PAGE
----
It’s only the preseason. No matter how impressive a player looks or how far along their skills appear to have come, that phrase must be reiterated to each and every person under the impression that what’s currently transpiring has any form of permanency.
Nevertheless, whether naive or otherwise, I’d be remiss to not ask the following question: is this the new Derrick Williams?
Williams has been a preseason standout, complementing his explosive athleticism with intriguing versatility. The preseason only tells so much about the development of a player, but the former No. 2 overall draft pick is beginning to look like the player he was projected to be.
According to Marc Berman of The New York Post, that all starts with Williams actually wanting to be where he is.
"Williams said he coveted being part of “a rebuilding process’’ and the Knicks franchise’s “prestige.’’“When I got drafted, [the Minnesota Timberwolves] picked me, I didn’t pick them,’’ Williams said. “I chose to be here. Phil wanted me here. Derek Fisher wanted me here. As soon as I was done with the meeting, I called my agent 10 minutes after and said: ‘I’m signing up.’ ’’"
Deductively, keeping Williams’ morale high is a necessity. New York Knicks head coach Derek Fisher knows it.
"“We believe if we can make him feel comfortable here and that he’s valued not just as a basketball player but as a man and that we’re behind him 100 percent, we can create a program around him that will help him be at his best,’’ Fisher said."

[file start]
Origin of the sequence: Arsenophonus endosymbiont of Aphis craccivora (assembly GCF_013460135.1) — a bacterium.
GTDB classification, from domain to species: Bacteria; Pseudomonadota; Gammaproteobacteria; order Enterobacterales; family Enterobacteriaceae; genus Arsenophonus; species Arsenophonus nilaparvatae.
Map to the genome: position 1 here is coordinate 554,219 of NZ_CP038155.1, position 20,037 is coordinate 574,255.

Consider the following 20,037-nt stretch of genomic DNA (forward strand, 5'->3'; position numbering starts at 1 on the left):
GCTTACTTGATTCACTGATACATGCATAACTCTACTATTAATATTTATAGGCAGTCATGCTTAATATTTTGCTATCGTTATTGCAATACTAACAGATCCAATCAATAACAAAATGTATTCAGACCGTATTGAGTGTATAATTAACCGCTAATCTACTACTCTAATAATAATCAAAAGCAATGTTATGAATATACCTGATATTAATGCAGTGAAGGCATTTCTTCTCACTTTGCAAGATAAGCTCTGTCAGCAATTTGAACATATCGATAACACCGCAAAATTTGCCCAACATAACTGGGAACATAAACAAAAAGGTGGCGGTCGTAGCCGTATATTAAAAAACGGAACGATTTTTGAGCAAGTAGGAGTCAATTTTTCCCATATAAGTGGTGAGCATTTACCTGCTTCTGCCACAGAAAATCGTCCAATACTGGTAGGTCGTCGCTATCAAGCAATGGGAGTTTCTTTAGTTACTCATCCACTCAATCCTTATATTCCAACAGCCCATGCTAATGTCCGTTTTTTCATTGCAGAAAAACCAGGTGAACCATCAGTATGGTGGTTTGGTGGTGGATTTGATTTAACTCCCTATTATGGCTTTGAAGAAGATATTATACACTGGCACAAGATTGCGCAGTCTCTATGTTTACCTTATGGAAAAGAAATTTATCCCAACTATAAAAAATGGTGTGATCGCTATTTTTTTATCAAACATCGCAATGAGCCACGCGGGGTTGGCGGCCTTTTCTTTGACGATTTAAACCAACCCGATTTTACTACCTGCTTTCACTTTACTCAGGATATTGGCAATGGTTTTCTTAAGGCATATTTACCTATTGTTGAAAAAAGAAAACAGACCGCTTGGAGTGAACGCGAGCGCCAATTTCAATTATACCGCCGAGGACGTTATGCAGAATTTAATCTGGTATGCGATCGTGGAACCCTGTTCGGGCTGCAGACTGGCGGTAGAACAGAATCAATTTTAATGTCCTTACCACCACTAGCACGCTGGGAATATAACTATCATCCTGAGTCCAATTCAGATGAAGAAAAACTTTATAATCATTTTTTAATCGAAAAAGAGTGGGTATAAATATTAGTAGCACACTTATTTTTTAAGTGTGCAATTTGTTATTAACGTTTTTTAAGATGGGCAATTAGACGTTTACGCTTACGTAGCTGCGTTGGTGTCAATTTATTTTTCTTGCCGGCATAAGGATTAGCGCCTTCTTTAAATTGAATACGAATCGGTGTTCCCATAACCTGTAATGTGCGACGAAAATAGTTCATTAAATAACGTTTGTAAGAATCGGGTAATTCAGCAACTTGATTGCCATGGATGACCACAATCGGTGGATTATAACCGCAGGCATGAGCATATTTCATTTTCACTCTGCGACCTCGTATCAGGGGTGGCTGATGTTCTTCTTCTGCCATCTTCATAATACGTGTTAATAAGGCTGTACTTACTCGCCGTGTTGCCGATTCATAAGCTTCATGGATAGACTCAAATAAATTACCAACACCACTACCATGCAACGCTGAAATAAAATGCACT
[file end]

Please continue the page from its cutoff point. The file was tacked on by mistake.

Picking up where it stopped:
It’s encouraging to see New York invest in Williams as a human being.
Williams’ quality of play, thus far, has been a reflection of his high morale. He’s been a shining star during the Knicks’ run to a preseason record of 3-0, flashing both athleticism and long-term value.
Stardom may or may not be awaiting, but Williams is positioning himself to have a very nice year in 2015-16.
Williams opened the preseason in acceptable form, scoring six points in 15 minutes. He made two of his four field goal attempts and sank a 3-point field goal.
There were moments of tremendous athletic glory, but Williams’ 1-of-4 performance at the free throw line accurately summarized his career thus far: plenty of upside, but still inconsistent.
In the two games that have followed, Williams has been tremendous.
Williams went off for 23 points in 21 minutes against the Washington Wizards, converting 7-of-11 attempts from the floor. Just two days after going 1-of-4 at the charity stripe, he was a perfect 9-of-9 against Washington.